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Old 14-08-2008, 17:13   #1
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Any pre-glass boat era sailers here?

I'm looking at a 1962 galaxy 32 which supposedly was among the first glass boats. So say in the 50's it was wood or nothing? I'd like to see a reply here from someone who was out sailing the high seas when there was no such thing as a fiberglass sailboat.
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Old 14-08-2008, 17:22   #2
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I'd like to see a reply here from someone who was out sailing the high seas when there was no such thing as a fiberglass sailboat.
Gordy is the "Old Fart" around here.
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Old 14-08-2008, 18:41   #3
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According to this Boating Life article, the first fiberglass boat was in 1942. First mass-production fiberglass boat (Glastron) in 1956.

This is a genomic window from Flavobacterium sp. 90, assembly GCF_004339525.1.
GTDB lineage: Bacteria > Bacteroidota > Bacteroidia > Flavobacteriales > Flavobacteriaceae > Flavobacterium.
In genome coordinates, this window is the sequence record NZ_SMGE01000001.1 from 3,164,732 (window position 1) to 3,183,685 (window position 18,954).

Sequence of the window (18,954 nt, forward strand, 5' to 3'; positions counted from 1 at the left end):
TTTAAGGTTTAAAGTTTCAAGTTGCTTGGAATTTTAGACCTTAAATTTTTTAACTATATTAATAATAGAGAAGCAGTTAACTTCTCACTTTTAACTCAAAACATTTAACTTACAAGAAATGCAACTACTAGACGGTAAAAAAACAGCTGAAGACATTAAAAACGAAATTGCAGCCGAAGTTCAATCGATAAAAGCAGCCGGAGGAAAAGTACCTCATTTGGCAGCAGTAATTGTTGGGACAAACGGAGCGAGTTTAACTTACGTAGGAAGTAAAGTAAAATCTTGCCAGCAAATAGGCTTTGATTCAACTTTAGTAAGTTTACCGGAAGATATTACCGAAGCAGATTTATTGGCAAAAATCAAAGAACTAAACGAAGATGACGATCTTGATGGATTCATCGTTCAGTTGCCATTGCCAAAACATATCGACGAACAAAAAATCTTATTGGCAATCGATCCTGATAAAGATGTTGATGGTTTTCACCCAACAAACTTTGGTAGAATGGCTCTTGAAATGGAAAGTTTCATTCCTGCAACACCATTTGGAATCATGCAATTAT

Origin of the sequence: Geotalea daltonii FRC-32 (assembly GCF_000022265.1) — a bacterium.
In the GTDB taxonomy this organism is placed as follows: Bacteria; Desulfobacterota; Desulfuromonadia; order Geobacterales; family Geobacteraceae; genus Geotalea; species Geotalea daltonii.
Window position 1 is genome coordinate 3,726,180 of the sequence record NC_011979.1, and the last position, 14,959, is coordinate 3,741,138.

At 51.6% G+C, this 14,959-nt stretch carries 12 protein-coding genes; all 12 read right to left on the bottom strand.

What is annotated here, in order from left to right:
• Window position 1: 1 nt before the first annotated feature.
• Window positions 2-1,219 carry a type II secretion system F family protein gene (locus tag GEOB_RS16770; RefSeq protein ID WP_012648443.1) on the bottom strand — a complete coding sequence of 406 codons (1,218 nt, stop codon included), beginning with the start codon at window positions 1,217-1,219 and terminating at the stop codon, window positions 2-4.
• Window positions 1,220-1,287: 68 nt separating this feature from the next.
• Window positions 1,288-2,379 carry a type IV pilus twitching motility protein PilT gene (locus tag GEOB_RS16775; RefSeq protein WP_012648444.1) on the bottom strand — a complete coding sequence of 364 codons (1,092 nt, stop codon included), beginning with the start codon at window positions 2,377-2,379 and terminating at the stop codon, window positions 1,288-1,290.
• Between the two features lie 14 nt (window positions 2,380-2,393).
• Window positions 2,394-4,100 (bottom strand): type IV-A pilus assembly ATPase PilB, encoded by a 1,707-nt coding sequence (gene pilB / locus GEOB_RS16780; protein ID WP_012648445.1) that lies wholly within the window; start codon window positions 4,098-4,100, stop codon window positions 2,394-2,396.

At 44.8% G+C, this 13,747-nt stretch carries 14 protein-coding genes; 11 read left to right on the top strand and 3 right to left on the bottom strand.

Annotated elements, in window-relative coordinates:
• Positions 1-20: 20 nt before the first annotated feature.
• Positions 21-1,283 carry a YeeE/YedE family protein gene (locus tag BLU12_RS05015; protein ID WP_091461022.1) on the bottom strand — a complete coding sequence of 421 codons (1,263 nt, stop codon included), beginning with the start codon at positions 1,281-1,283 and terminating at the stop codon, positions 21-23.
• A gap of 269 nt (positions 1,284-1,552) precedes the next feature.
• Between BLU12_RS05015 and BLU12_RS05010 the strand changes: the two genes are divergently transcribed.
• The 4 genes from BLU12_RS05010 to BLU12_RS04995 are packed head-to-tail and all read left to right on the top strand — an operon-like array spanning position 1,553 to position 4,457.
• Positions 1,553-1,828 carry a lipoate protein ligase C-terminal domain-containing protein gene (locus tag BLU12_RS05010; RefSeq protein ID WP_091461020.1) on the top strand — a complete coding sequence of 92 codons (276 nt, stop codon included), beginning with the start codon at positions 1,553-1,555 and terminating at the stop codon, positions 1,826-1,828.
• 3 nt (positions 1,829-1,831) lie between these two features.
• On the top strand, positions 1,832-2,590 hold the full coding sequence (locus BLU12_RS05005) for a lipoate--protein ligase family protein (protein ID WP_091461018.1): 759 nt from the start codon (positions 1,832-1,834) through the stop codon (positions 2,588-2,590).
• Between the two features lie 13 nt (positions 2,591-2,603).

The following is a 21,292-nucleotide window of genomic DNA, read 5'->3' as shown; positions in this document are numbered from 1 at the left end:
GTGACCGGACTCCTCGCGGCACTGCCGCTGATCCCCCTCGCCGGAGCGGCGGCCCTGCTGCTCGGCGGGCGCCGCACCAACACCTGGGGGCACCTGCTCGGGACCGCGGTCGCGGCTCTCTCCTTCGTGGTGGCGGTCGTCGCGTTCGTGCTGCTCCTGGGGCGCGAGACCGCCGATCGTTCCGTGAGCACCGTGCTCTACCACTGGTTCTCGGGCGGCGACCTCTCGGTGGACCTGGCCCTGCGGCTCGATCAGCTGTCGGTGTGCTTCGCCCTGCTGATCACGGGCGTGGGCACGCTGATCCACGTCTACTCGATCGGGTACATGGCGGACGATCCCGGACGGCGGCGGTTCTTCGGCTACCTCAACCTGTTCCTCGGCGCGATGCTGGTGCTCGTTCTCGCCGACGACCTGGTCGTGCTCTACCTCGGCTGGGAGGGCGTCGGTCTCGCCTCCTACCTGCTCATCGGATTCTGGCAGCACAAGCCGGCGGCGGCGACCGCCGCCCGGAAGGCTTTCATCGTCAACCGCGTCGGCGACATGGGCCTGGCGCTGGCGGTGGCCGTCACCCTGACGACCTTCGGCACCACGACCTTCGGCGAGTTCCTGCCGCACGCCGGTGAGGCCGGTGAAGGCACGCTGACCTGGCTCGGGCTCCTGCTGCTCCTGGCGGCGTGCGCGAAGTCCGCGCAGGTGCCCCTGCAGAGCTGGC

I have a 1963 Glaspar G3. Well, more accurately I have a 1963 Glaspar G3 hull.

-dan
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Old 14-08-2008, 18:49   #4
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Glaspar? Is that a sailboat?
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Old 15-08-2008, 09:33   #5
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Thunderbird

Our first "real" boat--other than sailing dinghy's that is--was a home-built 1958 era 26+' Thunderbird designed by Ben Seaborn at the behest of (I believe) the Weyerhaeuser company for the purpose of finding uses for plywood. The yacht was actually very handsome—at least to me—and sailed really well but was a bit tender until she heeled down to her chine ("put her should in it") after which she simply refused to heel any further and went like a scalded cat. Many of the older members of our club looked askance of our “yacht” with its 48” headroom, until we blew past them enroute to an anchorage on Angel Island or in the Alameda estuary.